- Hyundai had recently reached a preliminary agreement with the city of Gwangju for the new facility.
- The plan received the approval of the Gwangju’s consultative body with a condition on wage negotiations that the company rejected.
Discussions of the Hyundai Motor Company (Hyundai), the renowned South Korean multinational automobile manufacturer, reportedly suffered a setback regarding the construction of a low-cost car making facility through a joint venture (JV) with the local government in South Korea.
Reports cite, the automaker rejected the consultative body’s revisions to the terms that enabled the JV to entirely skip the annual wage negotiations the company holds with its workers.
According to a report by The Korea Times, the discussions came to a standstill after the company refused to accept the revisions proposed by labor group representatives and the local government with reference to a condition which stated that the new plant’s employees could not participate in a collective wage negotiations round until the facility was able to churn out a total of 350,000 vehicles. The condition meant that employees would not be able to hold the negotiations for a period of five years as the company only guaranteed to produce 70,000 vehicles annually at the facility.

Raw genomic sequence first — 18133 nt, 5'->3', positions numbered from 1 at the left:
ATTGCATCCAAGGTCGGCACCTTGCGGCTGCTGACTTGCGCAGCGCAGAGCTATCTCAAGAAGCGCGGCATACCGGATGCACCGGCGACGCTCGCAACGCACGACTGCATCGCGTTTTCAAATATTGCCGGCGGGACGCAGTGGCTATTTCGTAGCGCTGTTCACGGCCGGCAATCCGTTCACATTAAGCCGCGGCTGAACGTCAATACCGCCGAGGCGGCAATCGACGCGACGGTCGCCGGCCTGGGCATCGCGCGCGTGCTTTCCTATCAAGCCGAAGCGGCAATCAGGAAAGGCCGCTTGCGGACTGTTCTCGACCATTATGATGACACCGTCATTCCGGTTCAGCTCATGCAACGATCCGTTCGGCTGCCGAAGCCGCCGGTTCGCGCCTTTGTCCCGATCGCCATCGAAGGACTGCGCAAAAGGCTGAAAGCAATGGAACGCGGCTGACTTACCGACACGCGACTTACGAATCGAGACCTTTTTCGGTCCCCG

For the record, the vehicle manufacturer’s current workers hold wage discussions on a yearly basis and often go on strikes to urge the company into paying them a higher wage.
Seoul-headquartered Hyundai Motor Company reportedly released a statement that said, the company hopes that the government of the city of Gwangju would take mitigating actions to restore Hyundai’s trust, so that both parties could proceed with the investment talks smoothly.
Reportedly, the JV is a first for the nation’s biggest vehicle manufacturer and if successfully agreed upon, would be helping the company cut down upon costs as well as its reliance upon unionized workers.